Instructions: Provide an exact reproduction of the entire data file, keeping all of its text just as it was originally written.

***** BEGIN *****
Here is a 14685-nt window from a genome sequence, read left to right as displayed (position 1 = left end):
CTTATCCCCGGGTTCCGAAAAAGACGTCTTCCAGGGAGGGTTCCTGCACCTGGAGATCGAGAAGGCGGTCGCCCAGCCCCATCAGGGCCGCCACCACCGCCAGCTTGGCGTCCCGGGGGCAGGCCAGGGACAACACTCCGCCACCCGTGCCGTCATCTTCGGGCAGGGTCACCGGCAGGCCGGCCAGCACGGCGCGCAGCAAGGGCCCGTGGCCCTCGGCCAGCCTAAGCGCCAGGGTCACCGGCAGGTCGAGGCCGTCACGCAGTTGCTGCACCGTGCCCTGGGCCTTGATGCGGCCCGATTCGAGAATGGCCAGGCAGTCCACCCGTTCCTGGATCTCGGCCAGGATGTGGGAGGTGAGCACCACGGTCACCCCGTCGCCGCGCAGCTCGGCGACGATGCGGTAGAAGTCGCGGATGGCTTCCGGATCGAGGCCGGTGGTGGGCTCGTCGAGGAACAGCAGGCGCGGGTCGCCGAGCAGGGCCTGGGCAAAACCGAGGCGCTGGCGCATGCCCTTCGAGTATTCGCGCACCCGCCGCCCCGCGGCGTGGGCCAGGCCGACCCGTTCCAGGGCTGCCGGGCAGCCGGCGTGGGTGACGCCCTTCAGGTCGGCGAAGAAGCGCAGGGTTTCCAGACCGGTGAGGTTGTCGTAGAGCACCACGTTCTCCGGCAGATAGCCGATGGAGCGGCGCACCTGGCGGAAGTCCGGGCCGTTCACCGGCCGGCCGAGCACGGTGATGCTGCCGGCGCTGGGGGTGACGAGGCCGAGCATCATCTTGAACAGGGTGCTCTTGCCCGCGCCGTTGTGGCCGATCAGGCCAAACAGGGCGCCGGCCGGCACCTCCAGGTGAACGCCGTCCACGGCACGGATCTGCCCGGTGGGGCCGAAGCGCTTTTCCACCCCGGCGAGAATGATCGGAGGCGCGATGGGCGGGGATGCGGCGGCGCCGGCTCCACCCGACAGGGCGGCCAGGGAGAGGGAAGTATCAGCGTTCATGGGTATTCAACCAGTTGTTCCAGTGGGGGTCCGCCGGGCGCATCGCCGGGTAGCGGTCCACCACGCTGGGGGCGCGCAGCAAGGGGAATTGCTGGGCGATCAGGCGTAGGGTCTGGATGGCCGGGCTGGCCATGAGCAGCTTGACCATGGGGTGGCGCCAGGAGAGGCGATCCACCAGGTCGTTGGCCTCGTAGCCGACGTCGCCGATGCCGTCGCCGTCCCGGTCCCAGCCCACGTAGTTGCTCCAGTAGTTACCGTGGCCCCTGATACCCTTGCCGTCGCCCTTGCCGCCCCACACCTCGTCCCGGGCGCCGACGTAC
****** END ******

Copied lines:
Here is a 14685-nt window from a genome sequence, read left to right as displayed (position 1 = left end):
CTTATCCCCGGGTTCCGAAAAAGACGTCTTCCAGGGAGGGTTCCTGCACCTGGAGATCGAGAAGGCGGTCGCCCAGCCCCATCAGGGCCGCCACCACCGCCAGCTTGGCGTCCCGGGGGCAGGCCAGGGACAACACTCCGCCACCCGTGCCGTCATCTTCGGGCAGGGTCACCGGCAGGCCGGCCAGCACGGCGCGCAGCAAGGGCCCGTGGCCCTCGGCCAGCCTAAGCGCCAGGGTCACCGGCAGGTCGAGGCCGTCACGCAGTTGCTGCACCGTGCCCTGGGCCTTGATGCGGCCCGATTCGAGAATGGCCAGGCAGTCCACCCGTTCCTGGATCTCGGCCAGGATGTGGGAGGTGAGCACCACGGTCACCCCGTCGCCGCGCAGCTCGGCGACGATGCGGTAGAAGTCGCGGATGGCTTCCGGATCGAGGCCGGTGGTGGGCTCGTCGAGGAACAGCAGGCGCGGGTCGCCGAGCAGGGCCTGGGCAAAACCGAGGCGCTGGCGCATGCCCTTCGAGTATTCGCGCACCCGCCGCCCCGCGGCGTGGGCCAGGCCGACCCGTTCCAGGGCTGCCGGGCAGCCGGCGTGGGTGACGCCCTTCAGGTCGGCGAAGAAGCGCAGGGTTTCCAGACCGGTGAGGTTGTCGTAGAGCACCACGTTCTCCGGCAGATAGCCGATGGAGCGGCGCACCTGGCGGAAGTCCGGGCCGTTCACCGGCCGGCCGAGCACGGTGATGCTGCCGGCGCTGGGGGTGACGAGGCCGAGCATCATCTTGAACAGGGTGCTCTTGCCCGCGCCGTTGTGGCCGATCAGGCCAAACAGGGCGCCGGCCGGCACCTCCAGGTGAACGCCGTCCACGGCACGGATCTGCCCGGTGGGGCCGAAGCGCTTTTCCACCCCGGCGAGAATGATCGGAGGCGCGATGGGCGGGGATGCGGCGGCGCCGGCTCCACCCGACAGGGCGGCCAGGGAGAGGGAAGTATCAGCGTTCATGGGTATTCAACCAGTTGTTCCAGTGGGGGTCCGCCGGGCGCATCGCCGGGTAGCGGTCCACCACGCTGGGGGCGCGCAGCAAGGGGAATTGCTGGGCGATCAGGCGTAGGGTCTGGATGGCCGGGCTGGCCATGAGCAGCTTGACCATGGGGTGGCGCCAGGAGAGGCGATCCACCAGGTCGTTGGCCTCGTAGCCGACGTCGCCGATGCCGTCGCCGTCCCGGTCCCAGCCCACGTAGTTGCTCCAGTAGTTACCGTGGCCCCTGATACCCTTGCCGTCGCCCTTGCCGCCCCACACCTCGTCCCGGGCGCCGACGTAC